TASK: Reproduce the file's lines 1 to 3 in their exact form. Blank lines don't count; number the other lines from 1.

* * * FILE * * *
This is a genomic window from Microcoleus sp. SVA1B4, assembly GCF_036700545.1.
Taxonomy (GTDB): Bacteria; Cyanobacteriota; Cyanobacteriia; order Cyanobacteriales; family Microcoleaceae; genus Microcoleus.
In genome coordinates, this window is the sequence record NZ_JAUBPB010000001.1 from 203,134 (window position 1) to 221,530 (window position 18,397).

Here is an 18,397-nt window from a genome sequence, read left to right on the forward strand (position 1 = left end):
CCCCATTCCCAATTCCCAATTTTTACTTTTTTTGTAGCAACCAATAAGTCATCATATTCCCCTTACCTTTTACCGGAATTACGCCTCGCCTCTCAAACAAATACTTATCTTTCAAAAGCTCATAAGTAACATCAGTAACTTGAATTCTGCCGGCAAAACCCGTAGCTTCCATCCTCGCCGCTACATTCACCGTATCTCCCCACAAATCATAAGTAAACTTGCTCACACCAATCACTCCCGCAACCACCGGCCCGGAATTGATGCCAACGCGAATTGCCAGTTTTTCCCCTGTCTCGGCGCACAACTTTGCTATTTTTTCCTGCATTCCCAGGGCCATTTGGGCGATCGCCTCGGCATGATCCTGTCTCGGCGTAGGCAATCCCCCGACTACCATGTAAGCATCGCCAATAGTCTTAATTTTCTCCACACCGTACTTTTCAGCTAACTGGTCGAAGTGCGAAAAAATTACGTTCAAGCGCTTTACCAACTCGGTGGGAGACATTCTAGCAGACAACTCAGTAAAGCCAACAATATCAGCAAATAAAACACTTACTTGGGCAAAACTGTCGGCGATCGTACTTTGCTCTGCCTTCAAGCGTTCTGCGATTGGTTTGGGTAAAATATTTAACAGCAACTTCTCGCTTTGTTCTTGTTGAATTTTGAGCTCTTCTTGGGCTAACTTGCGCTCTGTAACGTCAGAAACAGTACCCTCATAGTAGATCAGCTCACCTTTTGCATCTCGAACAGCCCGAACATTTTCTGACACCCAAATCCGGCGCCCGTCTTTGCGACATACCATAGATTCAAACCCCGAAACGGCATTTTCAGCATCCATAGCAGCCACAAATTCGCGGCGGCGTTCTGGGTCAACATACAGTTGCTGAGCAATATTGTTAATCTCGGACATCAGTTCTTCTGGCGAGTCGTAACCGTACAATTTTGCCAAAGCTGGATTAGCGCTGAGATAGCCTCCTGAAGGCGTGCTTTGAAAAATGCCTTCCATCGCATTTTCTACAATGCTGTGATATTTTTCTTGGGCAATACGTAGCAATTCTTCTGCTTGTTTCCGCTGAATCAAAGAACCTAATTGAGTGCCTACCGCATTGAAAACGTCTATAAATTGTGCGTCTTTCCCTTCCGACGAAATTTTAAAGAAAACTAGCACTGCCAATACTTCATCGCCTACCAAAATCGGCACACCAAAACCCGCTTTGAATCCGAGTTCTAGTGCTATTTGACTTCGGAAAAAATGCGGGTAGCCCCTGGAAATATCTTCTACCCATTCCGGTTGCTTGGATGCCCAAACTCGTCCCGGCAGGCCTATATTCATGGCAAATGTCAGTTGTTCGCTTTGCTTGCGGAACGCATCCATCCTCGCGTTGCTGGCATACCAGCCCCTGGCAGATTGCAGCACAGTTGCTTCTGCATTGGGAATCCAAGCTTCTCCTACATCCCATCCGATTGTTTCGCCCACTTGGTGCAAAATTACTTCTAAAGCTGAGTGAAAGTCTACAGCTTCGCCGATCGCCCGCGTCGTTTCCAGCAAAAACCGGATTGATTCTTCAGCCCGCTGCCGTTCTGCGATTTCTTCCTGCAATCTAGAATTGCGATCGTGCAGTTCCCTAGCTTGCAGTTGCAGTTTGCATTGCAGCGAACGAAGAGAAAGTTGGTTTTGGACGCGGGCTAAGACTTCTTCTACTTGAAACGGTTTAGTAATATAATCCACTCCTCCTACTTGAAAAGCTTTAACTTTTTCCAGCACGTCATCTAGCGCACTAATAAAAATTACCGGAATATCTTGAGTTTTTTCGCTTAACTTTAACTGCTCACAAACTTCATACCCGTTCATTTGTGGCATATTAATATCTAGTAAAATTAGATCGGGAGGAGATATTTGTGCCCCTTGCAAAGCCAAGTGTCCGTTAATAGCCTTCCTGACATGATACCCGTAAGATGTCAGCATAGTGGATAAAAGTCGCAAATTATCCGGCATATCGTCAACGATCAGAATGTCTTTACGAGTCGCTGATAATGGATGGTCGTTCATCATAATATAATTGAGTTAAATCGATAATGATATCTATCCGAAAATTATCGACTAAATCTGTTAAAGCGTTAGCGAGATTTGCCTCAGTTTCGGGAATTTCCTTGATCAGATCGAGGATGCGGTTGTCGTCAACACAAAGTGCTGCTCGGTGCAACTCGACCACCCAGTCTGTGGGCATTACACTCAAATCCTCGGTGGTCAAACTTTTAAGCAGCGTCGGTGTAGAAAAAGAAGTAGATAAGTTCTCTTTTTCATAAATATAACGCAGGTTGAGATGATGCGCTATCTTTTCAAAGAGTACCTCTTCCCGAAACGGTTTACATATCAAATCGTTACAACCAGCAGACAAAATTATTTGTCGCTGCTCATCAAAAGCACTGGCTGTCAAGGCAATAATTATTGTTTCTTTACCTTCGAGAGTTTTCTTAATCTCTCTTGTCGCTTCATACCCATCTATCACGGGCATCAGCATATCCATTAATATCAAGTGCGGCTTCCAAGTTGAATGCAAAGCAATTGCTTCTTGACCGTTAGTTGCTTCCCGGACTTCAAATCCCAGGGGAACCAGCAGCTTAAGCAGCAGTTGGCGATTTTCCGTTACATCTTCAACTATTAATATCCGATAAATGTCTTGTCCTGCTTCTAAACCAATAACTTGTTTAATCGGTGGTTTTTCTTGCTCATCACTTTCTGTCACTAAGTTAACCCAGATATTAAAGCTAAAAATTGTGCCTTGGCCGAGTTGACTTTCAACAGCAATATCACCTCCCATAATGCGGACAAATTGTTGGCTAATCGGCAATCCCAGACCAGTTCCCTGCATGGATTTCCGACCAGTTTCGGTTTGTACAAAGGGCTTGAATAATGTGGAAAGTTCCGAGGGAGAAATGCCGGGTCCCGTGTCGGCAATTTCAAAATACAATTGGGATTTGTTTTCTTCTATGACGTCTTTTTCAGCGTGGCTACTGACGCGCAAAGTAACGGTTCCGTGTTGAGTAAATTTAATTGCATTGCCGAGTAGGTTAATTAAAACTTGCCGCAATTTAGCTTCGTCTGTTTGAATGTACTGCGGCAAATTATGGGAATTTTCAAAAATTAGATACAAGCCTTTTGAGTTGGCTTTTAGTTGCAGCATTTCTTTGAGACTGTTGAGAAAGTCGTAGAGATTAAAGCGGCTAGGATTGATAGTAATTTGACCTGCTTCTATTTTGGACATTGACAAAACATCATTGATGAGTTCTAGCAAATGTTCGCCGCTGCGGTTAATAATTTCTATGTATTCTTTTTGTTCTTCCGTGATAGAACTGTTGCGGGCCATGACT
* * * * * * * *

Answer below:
This is a genomic window from Microcoleus sp. SVA1B4, assembly GCF_036700545.1.
Taxonomy (GTDB): Bacteria; Cyanobacteriota; Cyanobacteriia; order Cyanobacteriales; family Microcoleaceae; genus Microcoleus.
In genome coordinates, this window is the sequence record NZ_JAUBPB010000001.1 from 203,134 (window position 1) to 221,530 (window position 18,397).